Now, things suddenly changed. Robert Fuller wasn’t only recognized in America—he was an international sensation and recognized around the world. Laramie aired in more than 70 countries and established a legion of fans for him. The show ran from 1959-1963. Immediately after, Fuller was cast in another legendary Western: Wagon Train. He starred as chief scout Cooper Smith on that show until 1965 when it ended.
Westerns Decline; Emergency! Rises; and Love Boat Beckons
During the 1960s and 1970s, Westerns were on the decline, and Fuller’s career also began to falter. He still landed parts in movies such as Return of the Seven (the sequel to The Magnificent Seven); Incident at Phantom Hill; and co-starred with Joel McCrea (in McCrea’s last movie), Mustang Country.
In 1971, Jack Webb (the producer of Emergency!), saw Fuller’s latest movie, The Hard Ride, Webb was so certain that Fuller should play Dr. Kelly Brackett that he would not take no for an answer. Webb was very persistent, and even though Fuller declined the role twice, he relented eventually. The show was a big hit and ran for seven years—creating another generation of devoted Robert Fuller fans.
Fuller still hoped to find another Western to work on, so he was thrilled to staring the pilot of Jake’s Way in 1980. Unfortunately, the show was never picked up by the networks, and no episodes were ever made.
During the rest of the 1980s and 1990s, Fuller guest starred in over 20 television shows: The Love Boat, The Fall Guy, Murder, She Wrote, Matt Houston, Tour of Duty, and Diagnosis: Murder were just a few of them. He even played two roles in. one episode of Walker, Texas Ranger: one as an old West Town Town Sheriff, and another where he played Jess Harper’s great-great-grandson Wade Harper!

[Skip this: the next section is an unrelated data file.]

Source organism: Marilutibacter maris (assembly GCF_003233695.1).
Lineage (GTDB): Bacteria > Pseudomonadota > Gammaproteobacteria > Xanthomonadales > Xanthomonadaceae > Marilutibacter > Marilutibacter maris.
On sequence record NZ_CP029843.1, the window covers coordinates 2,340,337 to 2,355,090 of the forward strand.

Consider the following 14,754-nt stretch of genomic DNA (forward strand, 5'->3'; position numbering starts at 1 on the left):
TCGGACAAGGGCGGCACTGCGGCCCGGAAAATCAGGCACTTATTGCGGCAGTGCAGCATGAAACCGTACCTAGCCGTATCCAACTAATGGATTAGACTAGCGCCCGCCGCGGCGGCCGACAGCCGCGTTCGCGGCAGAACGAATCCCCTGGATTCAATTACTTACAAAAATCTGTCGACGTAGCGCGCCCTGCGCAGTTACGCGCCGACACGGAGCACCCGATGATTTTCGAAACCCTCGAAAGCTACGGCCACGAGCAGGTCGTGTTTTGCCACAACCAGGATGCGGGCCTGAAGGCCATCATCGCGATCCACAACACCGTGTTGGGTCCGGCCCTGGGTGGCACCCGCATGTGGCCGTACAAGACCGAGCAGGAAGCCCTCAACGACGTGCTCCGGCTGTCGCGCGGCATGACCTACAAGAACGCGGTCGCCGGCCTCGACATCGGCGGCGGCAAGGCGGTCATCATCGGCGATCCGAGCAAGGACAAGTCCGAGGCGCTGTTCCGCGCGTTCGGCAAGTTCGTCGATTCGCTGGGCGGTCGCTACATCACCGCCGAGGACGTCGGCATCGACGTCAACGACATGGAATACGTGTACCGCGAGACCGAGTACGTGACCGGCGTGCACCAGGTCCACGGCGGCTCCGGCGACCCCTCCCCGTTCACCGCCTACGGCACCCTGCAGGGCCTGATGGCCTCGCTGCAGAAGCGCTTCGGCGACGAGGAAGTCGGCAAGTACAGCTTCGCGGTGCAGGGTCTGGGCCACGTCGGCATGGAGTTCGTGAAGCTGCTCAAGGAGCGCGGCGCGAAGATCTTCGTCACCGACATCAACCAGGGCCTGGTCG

In 2001, Robert Fuller retired following his appearance on Walker, Texas Ranger. He was happy to end his career working on a Western.
On December 20, 1962, Robert Fuller married Patty Lee Lyon. They had three children: Rob, Christine, and Patrick. The couple divorced in 1984 after 22 years of marriage.
On May 19, 2001, Fuller married Jennifer Savidge, who starred in St. Elsewhere as Nurse Lucy and appeared regularly on the TV show, JAG. in 2004, the couple left Los Angeles and moved to Texas to live on a ranch and raise horses.
Life and Legacy
Now 89 years old, Robert Fuller still devotes a lot of time and energy to his horse ranch. Along with his wife, he enjoys his lifelong passions of shooting and fishing as often as he can.
Robert still attends Western festivals where he meets with devotees, answers their questions, and tells stories about his life in show business. He loves his fans: they come from all over the world and have been loyal to him for over 60 years!
So, to all those admirers out there, here’s something you’ll really enjoy: we’ve added all 124 episodes (64 in black and white, and 60 in color) of Laramie to our Western lineup. Join us on weeknights at 6pm and return to the Wyoming Territory in the 1870s to get your fill of action, adventure… and Robert Fuller!